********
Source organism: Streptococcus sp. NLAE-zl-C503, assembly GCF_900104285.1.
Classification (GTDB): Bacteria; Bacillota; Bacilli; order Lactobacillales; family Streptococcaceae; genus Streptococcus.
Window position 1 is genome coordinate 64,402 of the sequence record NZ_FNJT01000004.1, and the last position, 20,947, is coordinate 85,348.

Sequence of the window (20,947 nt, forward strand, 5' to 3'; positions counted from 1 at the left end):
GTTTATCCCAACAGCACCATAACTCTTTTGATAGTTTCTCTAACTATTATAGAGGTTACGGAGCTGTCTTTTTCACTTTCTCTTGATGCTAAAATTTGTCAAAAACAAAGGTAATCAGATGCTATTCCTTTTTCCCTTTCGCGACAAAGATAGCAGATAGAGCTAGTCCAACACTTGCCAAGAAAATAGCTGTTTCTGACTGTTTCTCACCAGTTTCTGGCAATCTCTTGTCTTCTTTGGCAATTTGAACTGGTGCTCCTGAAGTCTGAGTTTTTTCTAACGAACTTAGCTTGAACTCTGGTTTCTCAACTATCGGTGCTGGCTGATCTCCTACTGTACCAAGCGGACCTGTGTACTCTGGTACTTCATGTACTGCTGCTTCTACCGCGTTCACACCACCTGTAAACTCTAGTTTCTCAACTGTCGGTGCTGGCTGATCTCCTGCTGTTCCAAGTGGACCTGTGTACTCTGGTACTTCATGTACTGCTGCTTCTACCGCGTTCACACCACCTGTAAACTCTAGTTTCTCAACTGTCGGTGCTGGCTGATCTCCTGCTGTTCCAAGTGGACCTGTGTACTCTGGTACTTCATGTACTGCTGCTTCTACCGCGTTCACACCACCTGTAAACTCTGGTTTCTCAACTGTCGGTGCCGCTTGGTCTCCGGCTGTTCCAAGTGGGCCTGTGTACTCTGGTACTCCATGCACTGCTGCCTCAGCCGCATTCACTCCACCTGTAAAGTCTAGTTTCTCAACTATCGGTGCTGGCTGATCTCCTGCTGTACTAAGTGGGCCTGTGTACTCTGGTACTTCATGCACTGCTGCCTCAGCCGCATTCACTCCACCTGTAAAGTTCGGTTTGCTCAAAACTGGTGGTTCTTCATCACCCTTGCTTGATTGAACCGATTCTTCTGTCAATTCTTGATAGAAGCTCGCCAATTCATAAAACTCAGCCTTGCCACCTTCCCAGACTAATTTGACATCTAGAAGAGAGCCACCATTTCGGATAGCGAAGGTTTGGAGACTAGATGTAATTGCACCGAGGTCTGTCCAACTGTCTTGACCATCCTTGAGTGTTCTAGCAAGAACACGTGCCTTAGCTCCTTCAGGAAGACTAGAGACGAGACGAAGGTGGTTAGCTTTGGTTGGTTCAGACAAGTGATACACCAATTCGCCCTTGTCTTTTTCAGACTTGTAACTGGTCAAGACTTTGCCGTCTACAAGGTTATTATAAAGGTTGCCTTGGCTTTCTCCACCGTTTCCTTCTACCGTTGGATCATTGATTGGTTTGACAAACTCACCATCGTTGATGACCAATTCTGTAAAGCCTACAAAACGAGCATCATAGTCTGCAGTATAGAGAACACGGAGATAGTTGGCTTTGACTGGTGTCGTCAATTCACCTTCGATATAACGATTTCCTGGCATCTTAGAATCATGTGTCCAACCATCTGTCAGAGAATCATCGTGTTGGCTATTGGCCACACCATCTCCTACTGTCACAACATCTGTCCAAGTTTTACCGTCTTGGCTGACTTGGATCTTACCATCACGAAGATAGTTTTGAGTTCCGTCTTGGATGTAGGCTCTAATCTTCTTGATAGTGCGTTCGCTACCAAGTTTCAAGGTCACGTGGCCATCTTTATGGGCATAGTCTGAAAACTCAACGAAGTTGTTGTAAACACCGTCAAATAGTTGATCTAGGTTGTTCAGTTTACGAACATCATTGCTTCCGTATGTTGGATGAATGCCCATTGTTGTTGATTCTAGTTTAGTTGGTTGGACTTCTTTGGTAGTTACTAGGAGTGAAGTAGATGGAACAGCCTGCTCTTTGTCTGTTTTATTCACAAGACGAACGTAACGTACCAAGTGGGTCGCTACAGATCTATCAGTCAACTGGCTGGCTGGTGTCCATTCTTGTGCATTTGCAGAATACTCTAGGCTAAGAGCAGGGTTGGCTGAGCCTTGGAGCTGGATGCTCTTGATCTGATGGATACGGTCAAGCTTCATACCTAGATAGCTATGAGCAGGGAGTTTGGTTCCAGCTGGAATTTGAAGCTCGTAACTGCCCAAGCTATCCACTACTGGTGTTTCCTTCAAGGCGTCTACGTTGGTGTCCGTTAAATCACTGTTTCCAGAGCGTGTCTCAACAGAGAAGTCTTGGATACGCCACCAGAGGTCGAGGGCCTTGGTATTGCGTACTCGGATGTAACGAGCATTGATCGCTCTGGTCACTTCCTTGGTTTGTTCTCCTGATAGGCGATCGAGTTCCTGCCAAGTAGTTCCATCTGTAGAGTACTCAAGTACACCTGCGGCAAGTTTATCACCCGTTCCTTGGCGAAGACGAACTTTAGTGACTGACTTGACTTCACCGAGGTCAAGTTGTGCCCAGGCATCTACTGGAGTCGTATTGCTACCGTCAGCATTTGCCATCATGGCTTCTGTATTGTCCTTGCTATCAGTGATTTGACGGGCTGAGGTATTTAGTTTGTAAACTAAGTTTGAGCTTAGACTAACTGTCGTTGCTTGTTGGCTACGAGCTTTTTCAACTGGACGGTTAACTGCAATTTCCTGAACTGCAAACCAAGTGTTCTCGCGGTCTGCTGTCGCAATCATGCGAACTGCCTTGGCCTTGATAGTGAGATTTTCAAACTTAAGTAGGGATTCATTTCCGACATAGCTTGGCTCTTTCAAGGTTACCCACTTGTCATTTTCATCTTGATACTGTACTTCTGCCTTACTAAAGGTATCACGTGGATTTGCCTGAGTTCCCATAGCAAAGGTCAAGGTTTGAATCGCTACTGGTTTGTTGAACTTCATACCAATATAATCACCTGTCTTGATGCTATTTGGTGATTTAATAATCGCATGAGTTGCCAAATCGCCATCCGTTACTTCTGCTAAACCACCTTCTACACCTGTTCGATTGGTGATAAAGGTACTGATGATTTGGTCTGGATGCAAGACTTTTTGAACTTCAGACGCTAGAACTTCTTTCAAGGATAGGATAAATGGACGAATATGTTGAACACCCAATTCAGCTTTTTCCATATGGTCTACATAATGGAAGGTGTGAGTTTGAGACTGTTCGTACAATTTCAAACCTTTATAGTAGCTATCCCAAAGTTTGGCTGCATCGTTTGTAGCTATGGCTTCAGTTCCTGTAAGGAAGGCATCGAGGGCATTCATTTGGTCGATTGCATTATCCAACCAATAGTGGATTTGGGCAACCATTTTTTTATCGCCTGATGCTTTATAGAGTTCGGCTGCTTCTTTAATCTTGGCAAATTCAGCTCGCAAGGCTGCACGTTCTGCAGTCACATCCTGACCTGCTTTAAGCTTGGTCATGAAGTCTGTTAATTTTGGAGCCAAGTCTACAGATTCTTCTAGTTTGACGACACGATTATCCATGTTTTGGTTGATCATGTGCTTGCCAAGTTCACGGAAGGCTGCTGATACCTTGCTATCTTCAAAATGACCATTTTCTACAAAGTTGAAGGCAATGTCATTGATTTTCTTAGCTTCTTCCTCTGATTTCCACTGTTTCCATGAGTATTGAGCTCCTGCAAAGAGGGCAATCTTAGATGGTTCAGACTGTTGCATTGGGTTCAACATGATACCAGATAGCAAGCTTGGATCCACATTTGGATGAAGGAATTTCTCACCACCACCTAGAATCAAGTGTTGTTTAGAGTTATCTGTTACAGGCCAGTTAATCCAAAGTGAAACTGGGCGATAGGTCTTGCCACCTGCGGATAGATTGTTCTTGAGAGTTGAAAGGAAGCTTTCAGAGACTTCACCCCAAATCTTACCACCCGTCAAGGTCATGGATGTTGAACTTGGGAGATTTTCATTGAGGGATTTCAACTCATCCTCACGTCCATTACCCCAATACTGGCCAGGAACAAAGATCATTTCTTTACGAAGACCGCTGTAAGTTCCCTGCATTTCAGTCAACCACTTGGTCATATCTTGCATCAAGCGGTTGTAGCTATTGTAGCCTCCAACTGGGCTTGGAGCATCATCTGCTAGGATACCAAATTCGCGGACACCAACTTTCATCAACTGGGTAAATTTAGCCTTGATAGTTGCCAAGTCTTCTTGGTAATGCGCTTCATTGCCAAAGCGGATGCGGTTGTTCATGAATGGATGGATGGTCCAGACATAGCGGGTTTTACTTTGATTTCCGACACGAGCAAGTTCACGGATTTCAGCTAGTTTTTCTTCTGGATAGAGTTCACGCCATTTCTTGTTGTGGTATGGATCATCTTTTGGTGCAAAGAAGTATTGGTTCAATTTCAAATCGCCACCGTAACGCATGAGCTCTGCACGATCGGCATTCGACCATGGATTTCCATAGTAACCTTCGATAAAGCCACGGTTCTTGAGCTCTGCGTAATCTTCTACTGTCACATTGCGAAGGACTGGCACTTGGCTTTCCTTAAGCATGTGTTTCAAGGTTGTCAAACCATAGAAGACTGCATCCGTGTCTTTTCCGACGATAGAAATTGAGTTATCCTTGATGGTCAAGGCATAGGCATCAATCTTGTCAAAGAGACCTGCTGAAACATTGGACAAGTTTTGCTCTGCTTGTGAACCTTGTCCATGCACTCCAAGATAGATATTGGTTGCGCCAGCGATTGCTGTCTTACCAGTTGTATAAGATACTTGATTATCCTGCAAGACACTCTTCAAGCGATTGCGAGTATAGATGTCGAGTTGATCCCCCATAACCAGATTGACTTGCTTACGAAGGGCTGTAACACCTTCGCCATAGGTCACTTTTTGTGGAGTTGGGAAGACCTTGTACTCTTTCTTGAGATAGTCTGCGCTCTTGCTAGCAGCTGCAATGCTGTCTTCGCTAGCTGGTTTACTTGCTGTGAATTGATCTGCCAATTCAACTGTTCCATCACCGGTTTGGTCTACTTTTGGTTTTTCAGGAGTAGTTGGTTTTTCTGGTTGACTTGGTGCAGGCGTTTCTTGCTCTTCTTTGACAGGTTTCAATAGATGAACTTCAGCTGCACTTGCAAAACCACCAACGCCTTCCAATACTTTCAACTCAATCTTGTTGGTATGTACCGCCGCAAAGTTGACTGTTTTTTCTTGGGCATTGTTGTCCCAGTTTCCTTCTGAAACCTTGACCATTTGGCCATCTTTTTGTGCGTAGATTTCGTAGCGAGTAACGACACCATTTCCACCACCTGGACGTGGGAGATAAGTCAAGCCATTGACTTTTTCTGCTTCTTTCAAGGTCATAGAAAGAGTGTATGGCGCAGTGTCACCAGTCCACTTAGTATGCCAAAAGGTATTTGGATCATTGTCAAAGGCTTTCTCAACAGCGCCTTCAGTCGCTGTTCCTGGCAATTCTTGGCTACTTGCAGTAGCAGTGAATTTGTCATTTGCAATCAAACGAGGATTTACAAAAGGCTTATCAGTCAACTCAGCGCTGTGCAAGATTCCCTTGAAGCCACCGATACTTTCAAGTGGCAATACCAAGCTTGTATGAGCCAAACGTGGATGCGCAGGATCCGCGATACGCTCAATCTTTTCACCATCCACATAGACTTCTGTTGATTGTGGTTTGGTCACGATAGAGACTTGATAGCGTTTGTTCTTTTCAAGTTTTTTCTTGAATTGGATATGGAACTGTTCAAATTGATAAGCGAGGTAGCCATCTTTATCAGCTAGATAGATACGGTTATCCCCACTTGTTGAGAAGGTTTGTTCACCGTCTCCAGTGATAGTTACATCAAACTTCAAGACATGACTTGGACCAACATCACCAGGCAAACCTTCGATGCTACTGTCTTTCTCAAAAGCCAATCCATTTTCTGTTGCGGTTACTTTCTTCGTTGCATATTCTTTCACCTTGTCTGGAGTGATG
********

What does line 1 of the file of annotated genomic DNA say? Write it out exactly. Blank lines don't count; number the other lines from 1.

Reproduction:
Source organism: Streptococcus sp. NLAE-zl-C503, assembly GCF_900104285.1.